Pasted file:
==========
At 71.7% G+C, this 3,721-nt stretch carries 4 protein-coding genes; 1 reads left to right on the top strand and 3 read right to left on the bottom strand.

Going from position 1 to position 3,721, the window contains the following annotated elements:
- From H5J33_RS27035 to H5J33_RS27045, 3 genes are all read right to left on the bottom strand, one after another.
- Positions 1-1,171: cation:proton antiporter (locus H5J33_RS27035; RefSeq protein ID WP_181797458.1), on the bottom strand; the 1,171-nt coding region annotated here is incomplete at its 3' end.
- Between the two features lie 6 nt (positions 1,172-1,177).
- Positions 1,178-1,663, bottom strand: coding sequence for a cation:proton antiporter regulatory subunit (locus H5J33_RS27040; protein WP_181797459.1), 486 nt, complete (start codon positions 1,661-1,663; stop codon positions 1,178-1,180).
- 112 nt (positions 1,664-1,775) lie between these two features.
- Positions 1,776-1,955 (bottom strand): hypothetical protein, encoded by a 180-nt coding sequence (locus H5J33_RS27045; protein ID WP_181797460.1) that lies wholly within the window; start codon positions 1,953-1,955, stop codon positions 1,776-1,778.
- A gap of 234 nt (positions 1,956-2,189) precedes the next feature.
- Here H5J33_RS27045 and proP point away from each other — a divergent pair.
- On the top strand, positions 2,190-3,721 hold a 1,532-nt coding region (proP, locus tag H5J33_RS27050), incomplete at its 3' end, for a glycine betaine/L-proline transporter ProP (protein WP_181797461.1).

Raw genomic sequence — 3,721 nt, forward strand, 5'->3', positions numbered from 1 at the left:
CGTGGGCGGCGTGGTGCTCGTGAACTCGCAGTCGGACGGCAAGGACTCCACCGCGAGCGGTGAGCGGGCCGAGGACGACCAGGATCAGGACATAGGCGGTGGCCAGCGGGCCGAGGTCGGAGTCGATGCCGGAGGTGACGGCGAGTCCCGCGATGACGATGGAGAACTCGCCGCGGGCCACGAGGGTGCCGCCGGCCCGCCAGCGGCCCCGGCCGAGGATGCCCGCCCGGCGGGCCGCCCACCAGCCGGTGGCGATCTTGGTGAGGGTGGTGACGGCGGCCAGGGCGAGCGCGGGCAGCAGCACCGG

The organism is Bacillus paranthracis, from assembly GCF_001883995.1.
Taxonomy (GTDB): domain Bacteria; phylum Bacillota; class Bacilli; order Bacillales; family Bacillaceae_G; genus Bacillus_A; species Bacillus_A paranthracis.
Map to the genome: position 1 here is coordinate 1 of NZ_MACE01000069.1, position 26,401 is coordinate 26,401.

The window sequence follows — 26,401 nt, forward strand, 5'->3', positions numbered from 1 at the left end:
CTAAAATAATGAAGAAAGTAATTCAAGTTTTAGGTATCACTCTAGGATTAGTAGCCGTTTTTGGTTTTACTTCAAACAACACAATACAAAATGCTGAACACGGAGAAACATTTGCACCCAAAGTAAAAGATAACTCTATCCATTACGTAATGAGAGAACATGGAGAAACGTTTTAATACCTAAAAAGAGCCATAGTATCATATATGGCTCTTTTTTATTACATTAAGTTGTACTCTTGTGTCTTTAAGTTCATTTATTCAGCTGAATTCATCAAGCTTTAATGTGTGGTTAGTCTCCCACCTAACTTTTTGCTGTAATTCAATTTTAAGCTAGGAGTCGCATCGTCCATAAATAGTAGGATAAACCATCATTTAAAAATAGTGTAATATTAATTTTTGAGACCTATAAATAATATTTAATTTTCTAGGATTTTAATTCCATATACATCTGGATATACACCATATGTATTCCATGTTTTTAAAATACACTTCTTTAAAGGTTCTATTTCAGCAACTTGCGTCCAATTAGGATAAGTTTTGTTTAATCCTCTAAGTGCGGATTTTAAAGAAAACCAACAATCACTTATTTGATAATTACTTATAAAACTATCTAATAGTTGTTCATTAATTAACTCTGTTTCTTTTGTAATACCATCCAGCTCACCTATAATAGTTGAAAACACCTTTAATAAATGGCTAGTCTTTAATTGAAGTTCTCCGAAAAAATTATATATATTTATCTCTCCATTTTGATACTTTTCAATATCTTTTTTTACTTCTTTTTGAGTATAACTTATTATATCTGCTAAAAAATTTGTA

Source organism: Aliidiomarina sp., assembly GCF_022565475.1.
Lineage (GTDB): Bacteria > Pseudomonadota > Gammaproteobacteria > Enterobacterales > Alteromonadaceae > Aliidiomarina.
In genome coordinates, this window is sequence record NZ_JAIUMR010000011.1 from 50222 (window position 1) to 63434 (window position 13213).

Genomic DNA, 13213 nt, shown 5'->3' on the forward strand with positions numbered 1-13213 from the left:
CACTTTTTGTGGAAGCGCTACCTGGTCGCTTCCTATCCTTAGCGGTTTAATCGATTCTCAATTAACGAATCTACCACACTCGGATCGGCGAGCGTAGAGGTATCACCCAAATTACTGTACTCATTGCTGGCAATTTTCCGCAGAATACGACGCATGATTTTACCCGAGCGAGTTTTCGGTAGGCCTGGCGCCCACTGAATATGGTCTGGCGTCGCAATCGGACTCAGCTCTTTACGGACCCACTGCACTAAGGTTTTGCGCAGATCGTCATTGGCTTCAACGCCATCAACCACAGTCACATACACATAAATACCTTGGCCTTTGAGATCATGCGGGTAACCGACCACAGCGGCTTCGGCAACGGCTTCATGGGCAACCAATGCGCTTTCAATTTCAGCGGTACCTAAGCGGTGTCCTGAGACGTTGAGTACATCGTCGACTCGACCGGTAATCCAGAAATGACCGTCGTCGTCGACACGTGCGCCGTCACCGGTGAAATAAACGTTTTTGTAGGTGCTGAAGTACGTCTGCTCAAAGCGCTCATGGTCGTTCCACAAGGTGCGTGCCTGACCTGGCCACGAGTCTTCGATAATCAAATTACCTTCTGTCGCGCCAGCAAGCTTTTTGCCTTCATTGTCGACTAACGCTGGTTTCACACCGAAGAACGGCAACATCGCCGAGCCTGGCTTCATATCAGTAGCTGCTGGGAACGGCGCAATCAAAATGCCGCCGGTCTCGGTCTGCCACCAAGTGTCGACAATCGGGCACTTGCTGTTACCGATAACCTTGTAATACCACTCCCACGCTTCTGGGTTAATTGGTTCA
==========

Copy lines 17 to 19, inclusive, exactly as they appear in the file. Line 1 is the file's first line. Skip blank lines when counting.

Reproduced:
The window sequence follows — 26,401 nt, forward strand, 5'->3', positions numbered from 1 at the left end:
CTAAAATAATGAAGAAAGTAATTCAAGTTTTAGGTATCACTCTAGGATTAGTAGCCGTTTTTGGTTTTACTTCAAACAACACAATACAAAATGCTGAACACGGAGAAACATTTGCACCCAAAGTAAAAGATAACTCTATCCATTACGTAATGAGAGAACATGGAGAAACGTTTTAATACCTAAAAAGAGCCATAGTATCATATATGGCTCTTTTTTATTACATTAAGTTGTACTCTTGTGTCTTTAAGTTCATTTATTCAGCTGAATTCATCAAGCTTTAATGTGTGGTTAGTCTCCCACCTAACTTTTTGCTGTAATTCAATTTTAAGCTAGGAGTCGCATCGTCCATAAATAGTAGGATAAACCATCATTTAAAAATAGTGTAATATTAATTTTTGAGACCTATAAATAATATTTAATTTTCTAGGATTTTAATTCCATATACATCTGGATATACACCATATGTATTCCATGTTTTTAAAATACACTTCTTTAAAGGTTCTATTTCAGCAACTTGCGTCCAATTAGGATAAGTTTTGTTTAATCCTCTAAGTGCGGATTTTAAAGAAAACCAACAATCACTTATTTGATAATTACTTATAAAACTATCTAATAGTTGTTCATTAATTAACTCTGTTTCTTTTGTAATACCATCCAGCTCACCTATAATAGTTGAAAACACCTTTAATAAATGGCTAGTCTTTAATTGAAGTTCTCCGAAAAAATTATATATATTTATCTCTCCATTTTGATACTTTTCAATATCTTTTTTTACTTCTTTTTGAGTATAACTTATTATATCTGCTAAAAAATTTGTA

Source organism: Aliidiomarina sp., assembly GCF_022565475.1.